HIV-1 can remain latent in resting memory CD4+ T cells and it has been shown that pro-inflammatory stimuli can cause reactivation of viral replication50,51,52,53. Crucial factors responsible for initiating transcription at the HIV long terminal repeat are NF-κB, NFAT and AP-1, and the protein kinase C (PKC) pathway54. To determine whether TLR8 stimulation can enhance viral reactivation in latently infected cells, CD4+ T cells were isolated from the blood of nine HIV patients on ART with plasma HIV-1 viremia below the limit of detection (Supplementary Table 1). Activated CD4+ T cells (CD69+, CD25+, HLA-DR+) were depleted, and a viral outgrowth assay was performed by culturing resting CD4+ T cells in the presence or absence of gamma-irradiated PBMCs and the mitogenic lectin phytohemagglutinin (PHA), TLR8 ligands CL75 or pU/pLA, or the TLR7 ligand CL264, the histone deacetylase inhibitor (HDACi) SAHA, the protein kinase C (PKC) agonist Bryostatin or the PKC agonist/calcium ionophore PMA/ionomycin (Fig. 7a). Reactivation of latent virus in response to pU/pLA treatment was observed in samples obtained from all patients at days 7 and 14 post-treatment while CL75 reversed latency in cells obtained from two patients in the presence of PHA/ γ-irradiated PBMC and from one patient when acting alone. Bryostatin and PMA/ionomycin showed moderate effects. No increase in viral outgrowth was seen in response to CL264 or SAHA.
Productive HIV infection is directly related to the activation state of CD4+ T cells. Quiescent CD4+ T cells cannot support viral replication and require activation for successful completion of the viral life cycle55,56,57,58. We next assessed if adjuvant TLR7/8/9 stimulation impacted on HIV-1 replication during productive infection (no fusion block). CD4+ T cells were TCR-activated and treated with TLR7/8/9 ligands for 24 h before infection with NLENG1-IRES-eGFP virus. HIV-1 replication was assessed by monitoring the frequency of eGPF+CD4+ T cells by flow cytometry (Fig. 7b, c). The TLR8 ligand CL75 significantly increased the frequency of CD4+ cells expressing eGFP at day 3 and day 5, whereas TLR7 and TLR9 ligands showed no significant effect on HIV-1 replication. Taken together, these findings show that TLR8 stimulation enhances HIV-1 viral replication and reversal of latency in TCR-activated human primary CD4+ T cells.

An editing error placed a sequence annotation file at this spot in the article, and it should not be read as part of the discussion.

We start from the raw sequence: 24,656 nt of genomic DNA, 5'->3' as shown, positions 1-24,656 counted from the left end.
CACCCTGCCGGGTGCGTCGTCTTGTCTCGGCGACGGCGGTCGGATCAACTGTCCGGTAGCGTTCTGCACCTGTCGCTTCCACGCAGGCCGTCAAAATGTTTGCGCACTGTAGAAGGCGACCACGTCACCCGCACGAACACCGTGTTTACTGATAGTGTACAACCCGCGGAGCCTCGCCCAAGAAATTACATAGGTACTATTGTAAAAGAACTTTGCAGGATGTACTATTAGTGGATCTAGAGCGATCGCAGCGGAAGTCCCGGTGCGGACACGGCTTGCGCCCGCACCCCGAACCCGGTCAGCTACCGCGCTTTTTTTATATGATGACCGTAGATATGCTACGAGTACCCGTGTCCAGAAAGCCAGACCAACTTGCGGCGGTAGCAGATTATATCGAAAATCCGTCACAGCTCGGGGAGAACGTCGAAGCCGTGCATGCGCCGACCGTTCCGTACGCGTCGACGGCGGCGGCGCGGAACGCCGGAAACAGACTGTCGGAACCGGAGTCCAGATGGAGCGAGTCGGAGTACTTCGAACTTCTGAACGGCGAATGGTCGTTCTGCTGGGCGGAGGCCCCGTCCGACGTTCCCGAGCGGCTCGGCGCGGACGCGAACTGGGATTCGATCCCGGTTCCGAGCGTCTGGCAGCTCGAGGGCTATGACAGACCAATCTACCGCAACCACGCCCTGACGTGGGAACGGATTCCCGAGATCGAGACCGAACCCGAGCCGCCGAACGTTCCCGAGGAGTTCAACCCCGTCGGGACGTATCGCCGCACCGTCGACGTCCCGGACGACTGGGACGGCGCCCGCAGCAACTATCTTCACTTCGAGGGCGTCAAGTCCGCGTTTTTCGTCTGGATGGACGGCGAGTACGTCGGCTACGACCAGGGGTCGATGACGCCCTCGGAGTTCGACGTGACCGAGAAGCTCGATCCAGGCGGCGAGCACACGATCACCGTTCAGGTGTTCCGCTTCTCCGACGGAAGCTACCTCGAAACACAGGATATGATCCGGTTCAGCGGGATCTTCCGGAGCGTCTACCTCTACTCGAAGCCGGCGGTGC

HIV-1 entry can occur from endosomal compartments in addition to the plasma membrane, but if the target cell expression of CXCR4 or CCR5 co-receptors does not match the tropism of the virus, HIV-1 is trapped in endosomal compartments. Endosomal degradation of HIV-1 has been reported in human macrophages59 but what occurs in CD4+ T cells is not clear. Using a cell-to-cell transmission model, we show that X4- and R5-tropic HIV-1 is endocytosed in human CD4+ T cells and induce TLR8-dependent secretion of inflammatory cytokines, mirroring the response obtained with synthetic TLR8 ligands. Stimulation of TCR-activated CD4+ T cells with TLR8 ligands induced a “hyper-activation” state, marked by upregulation of activation markers and increased secretion of inflammatory cytokines, and differentiation towards pro-inflammatory Th1/Th17 effector cells. The TLR8 inhibitors CU-CPT9a and CU-CPT9b abolished the responses to TLR8 ligands demonstrating that the observed adjuvant effect was specific to TLR8. TLR8 activation also enhanced HIV-1 replication and induced reactivation of latent virus in T cells from virologically suppressed HIV patients on ART. These findings indicate a role for TLR8 in HIV-1 infection, where a “dead-end” pathway of HIV-1 endocytosis could contribute to the spread of virus in lymphoid tissues by promoting a higher degree of CD4+ T cell activation, thus priming bystander and latently infected CD4+ T cells for viral replication.